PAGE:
"I used to be indecisive; now I'm not sure." --Unknown
For two months the market has been in a trading range. Two attempted breakouts to the upside have failed and one attempted breakdown this past week also failed. After bouncing straight back up for three days we are now back in the middle of the range and approaching resistance as we near the 50-day simple moving average of the S&P 500 at 1175.
There is nothing unusual about a trading range, but what has been challenging for many market players is the severity of the swings within the trading range. We have very strong multiple day runs, like we have seen over the past three days, and then even quicker reversals when we are hit with a negative headline. Both bulls and bears who start to think the market character is finally changing and embrace the momentum are constantly finding themselves trapped when it suddenly reverses again.
There are a number of reasons for this very choppy action. First is that we are highly sensitive to macroeconomic news. The debt crisis in Europe and the growing realization that the U.S. is close to falling back into a recession has us cycling back and forth as gloom and doom battle with hope for solutions.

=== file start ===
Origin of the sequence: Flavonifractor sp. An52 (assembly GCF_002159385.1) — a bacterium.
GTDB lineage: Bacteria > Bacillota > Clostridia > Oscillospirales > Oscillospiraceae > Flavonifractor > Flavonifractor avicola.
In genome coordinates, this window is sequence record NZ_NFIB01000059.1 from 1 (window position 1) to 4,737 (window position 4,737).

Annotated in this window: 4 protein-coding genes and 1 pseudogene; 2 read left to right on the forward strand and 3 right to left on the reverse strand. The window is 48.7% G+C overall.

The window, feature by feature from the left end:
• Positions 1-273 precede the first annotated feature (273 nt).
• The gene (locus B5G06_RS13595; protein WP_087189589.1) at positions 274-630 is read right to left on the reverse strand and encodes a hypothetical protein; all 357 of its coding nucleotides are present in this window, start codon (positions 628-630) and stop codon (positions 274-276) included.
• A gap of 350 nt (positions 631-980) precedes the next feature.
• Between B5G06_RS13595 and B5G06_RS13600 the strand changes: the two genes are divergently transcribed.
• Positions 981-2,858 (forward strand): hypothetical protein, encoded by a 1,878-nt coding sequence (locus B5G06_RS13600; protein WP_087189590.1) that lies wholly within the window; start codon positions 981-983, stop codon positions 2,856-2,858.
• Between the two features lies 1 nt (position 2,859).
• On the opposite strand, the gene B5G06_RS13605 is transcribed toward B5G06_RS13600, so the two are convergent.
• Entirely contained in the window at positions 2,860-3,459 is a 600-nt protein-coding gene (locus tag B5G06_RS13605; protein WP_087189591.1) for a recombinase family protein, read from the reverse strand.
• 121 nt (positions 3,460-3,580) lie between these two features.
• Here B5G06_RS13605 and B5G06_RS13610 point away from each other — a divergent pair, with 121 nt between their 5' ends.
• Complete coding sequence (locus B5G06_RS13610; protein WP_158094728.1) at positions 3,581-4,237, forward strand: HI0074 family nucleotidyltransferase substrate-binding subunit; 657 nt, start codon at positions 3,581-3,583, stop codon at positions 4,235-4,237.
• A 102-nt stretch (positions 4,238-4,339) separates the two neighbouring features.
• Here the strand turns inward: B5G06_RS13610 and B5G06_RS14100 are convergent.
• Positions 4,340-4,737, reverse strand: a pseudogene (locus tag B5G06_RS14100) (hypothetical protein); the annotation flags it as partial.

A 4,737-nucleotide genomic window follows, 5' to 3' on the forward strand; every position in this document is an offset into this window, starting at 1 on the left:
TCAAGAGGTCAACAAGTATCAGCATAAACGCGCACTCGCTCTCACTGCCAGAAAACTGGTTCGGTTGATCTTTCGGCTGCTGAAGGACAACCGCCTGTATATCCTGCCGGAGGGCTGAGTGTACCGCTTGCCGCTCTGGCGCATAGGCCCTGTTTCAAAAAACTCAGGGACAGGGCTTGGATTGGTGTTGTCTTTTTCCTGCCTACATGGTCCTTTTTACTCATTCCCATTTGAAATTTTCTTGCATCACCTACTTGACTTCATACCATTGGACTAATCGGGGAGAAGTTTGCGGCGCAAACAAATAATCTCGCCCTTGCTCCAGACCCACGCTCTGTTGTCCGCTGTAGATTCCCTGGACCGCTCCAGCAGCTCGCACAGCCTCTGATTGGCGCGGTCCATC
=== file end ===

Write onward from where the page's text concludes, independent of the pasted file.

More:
The uncertainty of the global situation has helped keep market players out of position. One day the world is coming to an end and the next day we are saved, which results in constant scrambling to reposition. The focus is almost entirely on the headlines and there is little focus on individual stock picking, which tends to create greater stability.
After the breakdown this past Friday and Monday, market players weren't positioned well for strength. When we had the giant reversal Monday, few were ready for it and the bears had to rush to cover while the bulls had to find some buys. That kept the bounce going and brings us to this morning.
Another factor is computerized and high-frequency trading. The computers tend to accentuate the sharp swings as they exploit momentum. As I discussed Thursday, the computers are often programmed to create squeezes at natural shorting points or to create further downside at areas that normally would be considered support. The market already has a tendency toward choppiness and the computerized trading helps to augment it.
That is the setup for the monthly jobs report this morning. The natural inclination of many traders would be to short the news, especially since we have already had a big bounce, but as I've discussed this is exactly the point where the computerized trading programs often look to create further squeezes as they catch the bears out of position.
One very important thing to keep in mind is that once these trading-range bounces fail, we tend to rollover very fast. Each one of the recent bounces has been followed by at least two successive days of strong selling pressure.
If the trading-range pattern continues, we may have more upside coming -- but then there's the danger of another quick rollover. The jobs data will be the initial catalyst, but I'm expecting to see the market bounce around following the news before deciding on an overall direction.